doesn't say that here, but i can say it. j.b. and maurice shapiro public interest law, george washington u. pat gallagher is director of vierm environmental law program, karen harnen the frederation of small business legal center. and eve hill with brown, gold stein, levy, served as the deputy -- from 2011-2017. we will start there and go until we see how this vote goes. >> thank you, mr. chairman. ranking member feinstein members of the committee. since working for judge gorsuch. i've had the opportunity to argue 23 cases before the court. first under less waxman, and later ted olson, president bush's. i've known neil gorsuch, neil as i've always known him as a colleague and friend 20 years. my wife has known him longer because she went to law school with him. i like to think i -- after his time at oxford. i think i may have edited the first brief he ever wrote as a young lawyer. i understand he has improved since then, and can tell senator sass he never used the word bigly in a brief. it was clear to all of us that he was not only smart, thoughtful and a great writer but he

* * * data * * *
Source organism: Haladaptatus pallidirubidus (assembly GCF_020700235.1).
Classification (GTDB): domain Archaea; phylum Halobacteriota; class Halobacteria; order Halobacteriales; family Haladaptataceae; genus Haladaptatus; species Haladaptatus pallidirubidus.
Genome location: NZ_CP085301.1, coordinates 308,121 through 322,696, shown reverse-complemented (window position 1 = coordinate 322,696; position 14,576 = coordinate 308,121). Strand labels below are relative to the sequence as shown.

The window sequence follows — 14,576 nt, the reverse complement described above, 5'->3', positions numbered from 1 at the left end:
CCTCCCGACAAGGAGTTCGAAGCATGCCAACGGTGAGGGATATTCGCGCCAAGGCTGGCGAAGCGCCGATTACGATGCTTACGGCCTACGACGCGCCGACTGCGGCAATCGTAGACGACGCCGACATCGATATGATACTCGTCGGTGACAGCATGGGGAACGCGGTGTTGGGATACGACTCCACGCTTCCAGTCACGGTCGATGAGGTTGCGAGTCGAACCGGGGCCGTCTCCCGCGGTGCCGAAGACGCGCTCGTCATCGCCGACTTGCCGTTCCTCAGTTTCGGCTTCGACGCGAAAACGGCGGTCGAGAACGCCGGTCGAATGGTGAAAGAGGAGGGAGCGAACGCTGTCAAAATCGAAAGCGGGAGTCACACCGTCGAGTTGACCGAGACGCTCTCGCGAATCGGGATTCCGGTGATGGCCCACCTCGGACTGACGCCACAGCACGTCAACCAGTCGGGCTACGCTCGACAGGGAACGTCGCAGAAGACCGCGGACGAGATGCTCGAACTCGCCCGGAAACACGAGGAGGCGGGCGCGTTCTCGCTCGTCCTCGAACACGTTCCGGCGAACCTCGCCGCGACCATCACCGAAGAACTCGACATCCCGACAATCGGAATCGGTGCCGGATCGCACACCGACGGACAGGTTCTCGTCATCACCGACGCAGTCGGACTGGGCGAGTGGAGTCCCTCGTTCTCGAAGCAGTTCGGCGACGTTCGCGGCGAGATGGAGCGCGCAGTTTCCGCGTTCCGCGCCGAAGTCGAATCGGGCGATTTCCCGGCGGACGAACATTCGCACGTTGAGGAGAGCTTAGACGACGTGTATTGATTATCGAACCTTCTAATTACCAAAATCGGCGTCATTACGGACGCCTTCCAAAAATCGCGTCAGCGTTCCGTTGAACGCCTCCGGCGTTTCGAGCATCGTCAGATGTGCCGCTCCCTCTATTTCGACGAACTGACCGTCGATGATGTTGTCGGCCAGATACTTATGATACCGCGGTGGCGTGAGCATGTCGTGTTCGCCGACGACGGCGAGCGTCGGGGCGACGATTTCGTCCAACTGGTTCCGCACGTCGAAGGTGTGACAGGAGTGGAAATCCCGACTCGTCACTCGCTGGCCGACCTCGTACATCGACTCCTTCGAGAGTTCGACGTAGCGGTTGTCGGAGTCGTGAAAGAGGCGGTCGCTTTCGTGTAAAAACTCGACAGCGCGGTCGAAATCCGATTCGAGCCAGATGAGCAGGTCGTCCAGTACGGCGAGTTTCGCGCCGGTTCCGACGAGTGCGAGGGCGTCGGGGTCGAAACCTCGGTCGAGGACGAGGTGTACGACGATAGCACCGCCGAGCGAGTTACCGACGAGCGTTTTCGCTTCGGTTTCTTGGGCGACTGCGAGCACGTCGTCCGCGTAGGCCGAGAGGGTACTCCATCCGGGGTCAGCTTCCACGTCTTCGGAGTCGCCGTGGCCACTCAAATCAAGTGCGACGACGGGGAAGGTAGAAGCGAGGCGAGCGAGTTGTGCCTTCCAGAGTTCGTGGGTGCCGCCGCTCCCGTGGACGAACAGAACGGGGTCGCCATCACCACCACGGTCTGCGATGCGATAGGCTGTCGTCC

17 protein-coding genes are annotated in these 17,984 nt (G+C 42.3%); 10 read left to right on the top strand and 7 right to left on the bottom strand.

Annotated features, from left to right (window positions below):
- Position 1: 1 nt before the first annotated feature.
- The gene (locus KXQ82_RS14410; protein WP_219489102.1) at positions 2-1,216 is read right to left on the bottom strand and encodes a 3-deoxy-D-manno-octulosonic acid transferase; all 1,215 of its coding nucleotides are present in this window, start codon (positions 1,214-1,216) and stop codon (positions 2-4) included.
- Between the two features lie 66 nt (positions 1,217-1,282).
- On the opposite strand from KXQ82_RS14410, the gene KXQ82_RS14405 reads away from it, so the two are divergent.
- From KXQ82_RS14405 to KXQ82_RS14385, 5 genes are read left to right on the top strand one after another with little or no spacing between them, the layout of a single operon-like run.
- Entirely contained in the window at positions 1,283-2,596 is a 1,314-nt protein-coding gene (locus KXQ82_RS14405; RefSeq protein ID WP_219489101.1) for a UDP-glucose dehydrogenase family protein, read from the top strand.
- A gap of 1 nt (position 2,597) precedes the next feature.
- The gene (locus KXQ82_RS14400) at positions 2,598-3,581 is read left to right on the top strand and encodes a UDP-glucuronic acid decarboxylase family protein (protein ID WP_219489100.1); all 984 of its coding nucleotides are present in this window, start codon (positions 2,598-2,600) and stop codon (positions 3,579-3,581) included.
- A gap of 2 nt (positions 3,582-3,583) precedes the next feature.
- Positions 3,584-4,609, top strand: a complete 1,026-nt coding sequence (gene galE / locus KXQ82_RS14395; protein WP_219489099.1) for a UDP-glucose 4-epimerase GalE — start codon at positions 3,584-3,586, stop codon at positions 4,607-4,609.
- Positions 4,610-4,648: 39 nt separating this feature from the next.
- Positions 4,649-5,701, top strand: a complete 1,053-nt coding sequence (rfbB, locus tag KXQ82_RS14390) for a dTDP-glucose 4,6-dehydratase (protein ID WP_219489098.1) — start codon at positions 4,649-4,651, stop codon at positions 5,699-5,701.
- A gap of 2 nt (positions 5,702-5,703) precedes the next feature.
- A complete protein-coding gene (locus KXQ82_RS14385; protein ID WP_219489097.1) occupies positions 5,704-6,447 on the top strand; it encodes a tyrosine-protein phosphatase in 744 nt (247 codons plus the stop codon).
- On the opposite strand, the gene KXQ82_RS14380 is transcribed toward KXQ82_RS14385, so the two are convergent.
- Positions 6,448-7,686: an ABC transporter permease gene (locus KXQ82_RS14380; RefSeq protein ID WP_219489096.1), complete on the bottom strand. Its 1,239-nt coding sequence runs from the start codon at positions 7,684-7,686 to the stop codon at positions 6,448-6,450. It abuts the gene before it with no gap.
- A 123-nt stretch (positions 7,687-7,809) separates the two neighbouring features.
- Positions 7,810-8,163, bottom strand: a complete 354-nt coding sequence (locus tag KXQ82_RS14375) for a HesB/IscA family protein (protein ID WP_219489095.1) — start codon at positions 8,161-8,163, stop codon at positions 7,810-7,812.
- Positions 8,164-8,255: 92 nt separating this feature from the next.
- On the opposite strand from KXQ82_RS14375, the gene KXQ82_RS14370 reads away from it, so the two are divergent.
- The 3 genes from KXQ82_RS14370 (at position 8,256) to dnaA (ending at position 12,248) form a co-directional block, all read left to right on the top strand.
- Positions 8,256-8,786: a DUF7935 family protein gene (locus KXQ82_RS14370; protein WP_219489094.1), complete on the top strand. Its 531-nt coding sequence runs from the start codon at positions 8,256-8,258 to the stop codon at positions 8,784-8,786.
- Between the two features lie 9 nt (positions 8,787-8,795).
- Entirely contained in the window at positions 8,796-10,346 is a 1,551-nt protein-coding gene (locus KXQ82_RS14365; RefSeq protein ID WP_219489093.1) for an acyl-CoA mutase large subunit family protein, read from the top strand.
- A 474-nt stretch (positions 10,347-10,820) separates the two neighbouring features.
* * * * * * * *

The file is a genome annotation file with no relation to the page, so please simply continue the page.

maurice shapiro professor of public interest law, george washington university. pat gallagher is director of environmental law program, sierra club. karen harned is executive director of the national federation of independent business small business legal center. and eve hill is partner withre brown goldstein levy.. she proves he served as deputy l assistant attorney general for the civil rights division from 2011-2017. we will start there and we will go until we see how this vote goes. >> thank you, mr. chairman, ranking member feinstein, member of the committee for the opportunity to speak to you about judge gorsuch. since clerking for justice o'connor in 1992 i've had thebe honor of argument 23 cases before the u.s. supreme court. many of those as an assistant to the solicitor general first under waxman who was president clinton's solicitor general than later under ted olson who is president bush's i've known neip gorsuch as a colleague and different for more than 20 years. my wife was here today has known an even longer because she went to law school with him. i like to think
Search Results 0 to 20 of about 21 (some duplicates have been removed)